It might seem an odd topic for my greenhouse feature, but worms really are a gardener’s best friend. If you have a greenhouse border then the chances are that you’ve got worms in it and all around the garden worms do a vital job of processing and aerating the soil, composting and generally improving soil health.
I’ve always been a fan of worms, even as a child, in fact at one point, I am told, I used to talk to the worms in the garden. Nothing wrong with that I might add. I’m even reliably informed that worms make good eating if you are starving. I am told that they taste like bacon when roasted over a bonfire on a spade. Eugghhhhh. Don’t think I’ll be trying that anytime soon. But do report back if you have a go. My hens like to eat them and so do the garden birds, which flock to freshly turned soil when I’ve been outside in the garden.
But back to the point. I’ve just taken delivery of a very neat, stackable worm-composting bin. And while November is not the greatest month for composting, out in the garden the worms are still active deep in the soil and on warmer days can be found in the leaf litter and garden topsoil.
Worm composters are a great way to harness the concentrated goodness that worms produce when processing organic matter. The worms also get through a surprising amount of fibrous waste such as cardboard, paper and leaves every day, as well as general kitchen waste. The resulting rich crumbly compost has been described as Black Gold and in gardening circles changes hands at high prices. It’s revered as a soil enhancer and fertiliser and is simply a by-product of worm composting. But there is also an exudate that is siphoned off that can be used as a liquid feed for plants. It’s part of the natural cycle and goes on around us pretty much all year through.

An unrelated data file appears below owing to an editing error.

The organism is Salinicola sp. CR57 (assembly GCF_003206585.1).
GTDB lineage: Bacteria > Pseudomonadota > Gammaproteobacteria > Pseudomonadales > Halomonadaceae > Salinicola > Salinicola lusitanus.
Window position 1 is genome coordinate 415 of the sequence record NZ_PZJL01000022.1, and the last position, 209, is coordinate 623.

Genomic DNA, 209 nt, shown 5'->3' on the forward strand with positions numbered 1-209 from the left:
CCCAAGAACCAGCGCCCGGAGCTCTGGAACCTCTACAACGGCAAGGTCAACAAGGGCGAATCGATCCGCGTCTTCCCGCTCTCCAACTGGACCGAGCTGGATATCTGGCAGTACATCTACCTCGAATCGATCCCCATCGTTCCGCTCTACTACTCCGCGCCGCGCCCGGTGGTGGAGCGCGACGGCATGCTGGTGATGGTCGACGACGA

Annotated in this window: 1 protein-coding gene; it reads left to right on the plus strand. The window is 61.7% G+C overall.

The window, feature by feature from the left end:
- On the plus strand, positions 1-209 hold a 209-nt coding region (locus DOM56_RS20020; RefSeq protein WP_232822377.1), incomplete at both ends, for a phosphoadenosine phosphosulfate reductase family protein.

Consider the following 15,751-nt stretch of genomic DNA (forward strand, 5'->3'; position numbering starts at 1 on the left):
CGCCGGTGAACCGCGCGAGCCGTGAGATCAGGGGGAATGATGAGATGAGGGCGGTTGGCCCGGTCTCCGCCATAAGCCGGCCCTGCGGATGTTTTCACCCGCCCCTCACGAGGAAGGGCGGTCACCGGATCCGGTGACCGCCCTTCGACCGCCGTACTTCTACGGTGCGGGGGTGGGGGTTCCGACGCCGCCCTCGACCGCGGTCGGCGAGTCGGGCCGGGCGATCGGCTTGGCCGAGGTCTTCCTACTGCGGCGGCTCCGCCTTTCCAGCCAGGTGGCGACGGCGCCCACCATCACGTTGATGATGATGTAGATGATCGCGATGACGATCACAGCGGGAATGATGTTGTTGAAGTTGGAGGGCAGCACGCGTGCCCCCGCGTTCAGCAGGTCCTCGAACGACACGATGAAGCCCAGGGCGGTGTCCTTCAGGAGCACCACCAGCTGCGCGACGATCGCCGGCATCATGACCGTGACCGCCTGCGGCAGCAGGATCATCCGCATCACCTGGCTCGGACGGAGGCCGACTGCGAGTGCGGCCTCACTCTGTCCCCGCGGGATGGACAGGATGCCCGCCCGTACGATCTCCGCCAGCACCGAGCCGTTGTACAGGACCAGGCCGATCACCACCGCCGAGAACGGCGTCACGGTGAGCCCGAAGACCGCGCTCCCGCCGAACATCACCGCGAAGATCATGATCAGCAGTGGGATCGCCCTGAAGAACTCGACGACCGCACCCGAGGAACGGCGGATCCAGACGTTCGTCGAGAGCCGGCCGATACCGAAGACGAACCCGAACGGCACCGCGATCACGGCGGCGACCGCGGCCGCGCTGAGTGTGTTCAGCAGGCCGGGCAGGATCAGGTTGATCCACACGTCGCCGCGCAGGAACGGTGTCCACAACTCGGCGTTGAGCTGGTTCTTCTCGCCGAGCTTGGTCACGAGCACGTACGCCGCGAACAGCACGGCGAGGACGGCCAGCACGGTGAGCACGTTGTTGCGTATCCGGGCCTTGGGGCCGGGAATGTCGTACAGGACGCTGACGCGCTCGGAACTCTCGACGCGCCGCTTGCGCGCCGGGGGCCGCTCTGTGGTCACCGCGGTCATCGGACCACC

In nature the soil protects the worms from extremes of temperature. They are at their most active between 4C and 26C, with the most activity going on in the middle range. Outside, the colder it gets the deeper they burrow into the soil. In a worm composting system the little wrigglies are at the mercy of the cold. The material within the composter protects them to a degree but when the temperature plummets a worm bin can freeze completely. Which is why my freshly installed colony of worms all enveloped in a rich array of shredded paper and cardboard with plenty of worm food such as peelings, teabags and fruit waste is now housed within my lovely greenhouse. It’s very unlikely to get too hot in there over the next few weeks or even months, but the greenhouse glass and walls will help keep these little workers warmer than they would be outside. In the greenhouse the rain won’t fall on the worm bin and if the temperature stays conducive to composting, my worms will be making fantastic worm castings inside my greenhouse and ready for my plants in the spring.
How to Cheat
If you want your own worm casts without the bother of keeping a worm bin then consider Black Gold from Green By Nature. It’s the vermicast (worm compost) ready made and bagged up ready to use. www.earth-essentials.co.uk.